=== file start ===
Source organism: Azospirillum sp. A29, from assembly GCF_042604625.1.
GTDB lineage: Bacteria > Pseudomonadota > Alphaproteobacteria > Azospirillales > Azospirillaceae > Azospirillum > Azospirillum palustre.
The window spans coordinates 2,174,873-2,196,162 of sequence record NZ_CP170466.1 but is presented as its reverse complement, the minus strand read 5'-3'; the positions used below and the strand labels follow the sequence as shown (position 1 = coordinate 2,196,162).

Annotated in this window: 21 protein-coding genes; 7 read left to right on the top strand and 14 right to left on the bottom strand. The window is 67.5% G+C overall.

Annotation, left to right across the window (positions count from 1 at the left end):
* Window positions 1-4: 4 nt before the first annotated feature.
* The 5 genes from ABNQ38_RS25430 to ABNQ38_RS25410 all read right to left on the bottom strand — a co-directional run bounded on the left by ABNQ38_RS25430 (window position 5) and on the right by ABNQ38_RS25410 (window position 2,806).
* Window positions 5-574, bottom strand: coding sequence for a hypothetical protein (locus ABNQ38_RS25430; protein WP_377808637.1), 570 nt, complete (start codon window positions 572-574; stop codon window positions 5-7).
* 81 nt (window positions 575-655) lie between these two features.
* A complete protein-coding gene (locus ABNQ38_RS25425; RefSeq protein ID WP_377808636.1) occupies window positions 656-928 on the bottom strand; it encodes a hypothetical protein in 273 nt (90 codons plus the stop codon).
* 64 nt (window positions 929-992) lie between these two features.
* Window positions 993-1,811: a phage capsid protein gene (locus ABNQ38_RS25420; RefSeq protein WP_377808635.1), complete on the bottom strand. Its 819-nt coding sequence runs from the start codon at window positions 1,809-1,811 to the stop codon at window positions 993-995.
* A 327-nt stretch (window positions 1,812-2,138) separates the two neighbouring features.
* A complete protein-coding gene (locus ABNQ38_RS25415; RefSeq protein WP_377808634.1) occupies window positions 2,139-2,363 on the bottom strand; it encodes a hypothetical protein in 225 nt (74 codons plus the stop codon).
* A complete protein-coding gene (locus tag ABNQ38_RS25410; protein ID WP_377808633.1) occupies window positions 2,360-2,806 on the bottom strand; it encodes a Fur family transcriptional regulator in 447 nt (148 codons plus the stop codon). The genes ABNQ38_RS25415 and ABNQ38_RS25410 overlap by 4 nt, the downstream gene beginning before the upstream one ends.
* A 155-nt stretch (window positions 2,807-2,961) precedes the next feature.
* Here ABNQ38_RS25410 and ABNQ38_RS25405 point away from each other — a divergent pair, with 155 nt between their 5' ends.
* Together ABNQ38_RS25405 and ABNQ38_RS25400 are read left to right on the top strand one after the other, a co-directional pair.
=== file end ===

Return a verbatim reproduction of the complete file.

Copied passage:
Source organism: Azospirillum sp. A29, from assembly GCF_042604625.1.
GTDB lineage: Bacteria > Pseudomonadota > Alphaproteobacteria > Azospirillales > Azospirillaceae > Azospirillum > Azospirillum palustre.
The window spans coordinates 2,174,873-2,196,162 of sequence record NZ_CP170466.1 but is presented as its reverse complement, the minus strand read 5'-3'; the positions used below and the strand labels follow the sequence as shown (position 1 = coordinate 2,196,162).

Annotated in this window: 21 protein-coding genes; 7 read left to right on the top strand and 14 right to left on the bottom strand. The window is 67.5% G+C overall.

Annotation, left to right across the window (positions count from 1 at the left end):
* Window positions 1-4: 4 nt before the first annotated feature.
* The 5 genes from ABNQ38_RS25430 to ABNQ38_RS25410 all read right to left on the bottom strand — a co-directional run bounded on the left by ABNQ38_RS25430 (window position 5) and on the right by ABNQ38_RS25410 (window position 2,806).
* Window positions 5-574, bottom strand: coding sequence for a hypothetical protein (locus ABNQ38_RS25430; protein WP_377808637.1), 570 nt, complete (start codon window positions 572-574; stop codon window positions 5-7).
* 81 nt (window positions 575-655) lie between these two features.
* A complete protein-coding gene (locus ABNQ38_RS25425; RefSeq protein ID WP_377808636.1) occupies window positions 656-928 on the bottom strand; it encodes a hypothetical protein in 273 nt (90 codons plus the stop codon).
* 64 nt (window positions 929-992) lie between these two features.
* Window positions 993-1,811: a phage capsid protein gene (locus ABNQ38_RS25420; RefSeq protein WP_377808635.1), complete on the bottom strand. Its 819-nt coding sequence runs from the start codon at window positions 1,809-1,811 to the stop codon at window positions 993-995.
* A 327-nt stretch (window positions 1,812-2,138) separates the two neighbouring features.
* A complete protein-coding gene (locus ABNQ38_RS25415; RefSeq protein WP_377808634.1) occupies window positions 2,139-2,363 on the bottom strand; it encodes a hypothetical protein in 225 nt (74 codons plus the stop codon).
* A complete protein-coding gene (locus tag ABNQ38_RS25410; protein ID WP_377808633.1) occupies window positions 2,360-2,806 on the bottom strand; it encodes a Fur family transcriptional regulator in 447 nt (148 codons plus the stop codon). The genes ABNQ38_RS25415 and ABNQ38_RS25410 overlap by 4 nt, the downstream gene beginning before the upstream one ends.
* A 155-nt stretch (window positions 2,807-2,961) precedes the next feature.
* Here ABNQ38_RS25410 and ABNQ38_RS25405 point away from each other — a divergent pair, with 155 nt between their 5' ends.
* Together ABNQ38_RS25405 and ABNQ38_RS25400 are read left to right on the top strand one after the other, a co-directional pair.